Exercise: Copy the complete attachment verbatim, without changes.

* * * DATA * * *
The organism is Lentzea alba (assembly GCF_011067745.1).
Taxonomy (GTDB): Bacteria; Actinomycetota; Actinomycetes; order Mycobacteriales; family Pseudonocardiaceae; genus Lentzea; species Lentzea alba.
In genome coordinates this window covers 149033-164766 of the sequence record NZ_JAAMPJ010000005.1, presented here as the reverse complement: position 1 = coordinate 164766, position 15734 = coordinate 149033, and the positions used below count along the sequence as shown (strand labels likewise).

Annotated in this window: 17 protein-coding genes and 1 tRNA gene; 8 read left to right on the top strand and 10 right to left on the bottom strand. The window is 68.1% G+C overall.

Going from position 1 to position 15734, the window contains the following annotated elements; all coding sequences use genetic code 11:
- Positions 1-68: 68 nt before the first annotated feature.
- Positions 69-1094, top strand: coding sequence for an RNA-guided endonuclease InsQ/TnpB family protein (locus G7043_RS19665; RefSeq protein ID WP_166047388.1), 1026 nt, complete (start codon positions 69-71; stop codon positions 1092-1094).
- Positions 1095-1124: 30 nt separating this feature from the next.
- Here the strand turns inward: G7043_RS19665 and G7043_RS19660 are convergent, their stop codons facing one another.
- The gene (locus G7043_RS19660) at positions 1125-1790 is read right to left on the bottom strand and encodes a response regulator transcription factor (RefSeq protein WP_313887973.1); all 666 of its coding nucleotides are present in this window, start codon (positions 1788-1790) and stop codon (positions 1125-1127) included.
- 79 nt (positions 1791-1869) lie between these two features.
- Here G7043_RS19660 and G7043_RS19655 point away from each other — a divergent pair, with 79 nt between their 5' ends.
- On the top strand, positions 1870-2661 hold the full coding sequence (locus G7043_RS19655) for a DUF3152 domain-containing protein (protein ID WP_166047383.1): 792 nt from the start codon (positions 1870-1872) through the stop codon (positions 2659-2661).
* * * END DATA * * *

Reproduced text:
The organism is Lentzea alba (assembly GCF_011067745.1).
Taxonomy (GTDB): Bacteria; Actinomycetota; Actinomycetes; order Mycobacteriales; family Pseudonocardiaceae; genus Lentzea; species Lentzea alba.
In genome coordinates this window covers 149033-164766 of the sequence record NZ_JAAMPJ010000005.1, presented here as the reverse complement: position 1 = coordinate 164766, position 15734 = coordinate 149033, and the positions used below count along the sequence as shown (strand labels likewise).

Annotated in this window: 17 protein-coding genes and 1 tRNA gene; 8 read left to right on the top strand and 10 right to left on the bottom strand. The window is 68.1% G+C overall.

Going from position 1 to position 15734, the window contains the following annotated elements; all coding sequences use genetic code 11:
- Positions 1-68: 68 nt before the first annotated feature.
- Positions 69-1094, top strand: coding sequence for an RNA-guided endonuclease InsQ/TnpB family protein (locus G7043_RS19665; RefSeq protein ID WP_166047388.1), 1026 nt, complete (start codon positions 69-71; stop codon positions 1092-1094).
- Positions 1095-1124: 30 nt separating this feature from the next.
- Here the strand turns inward: G7043_RS19665 and G7043_RS19660 are convergent, their stop codons facing one another.
- The gene (locus G7043_RS19660) at positions 1125-1790 is read right to left on the bottom strand and encodes a response regulator transcription factor (RefSeq protein WP_313887973.1); all 666 of its coding nucleotides are present in this window, start codon (positions 1788-1790) and stop codon (positions 1125-1127) included.
- 79 nt (positions 1791-1869) lie between these two features.
- Here G7043_RS19660 and G7043_RS19655 point away from each other — a divergent pair, with 79 nt between their 5' ends.
- On the top strand, positions 1870-2661 hold the full coding sequence (locus G7043_RS19655) for a DUF3152 domain-containing protein (protein ID WP_166047383.1): 792 nt from the start codon (positions 1870-1872) through the stop codon (positions 2659-2661).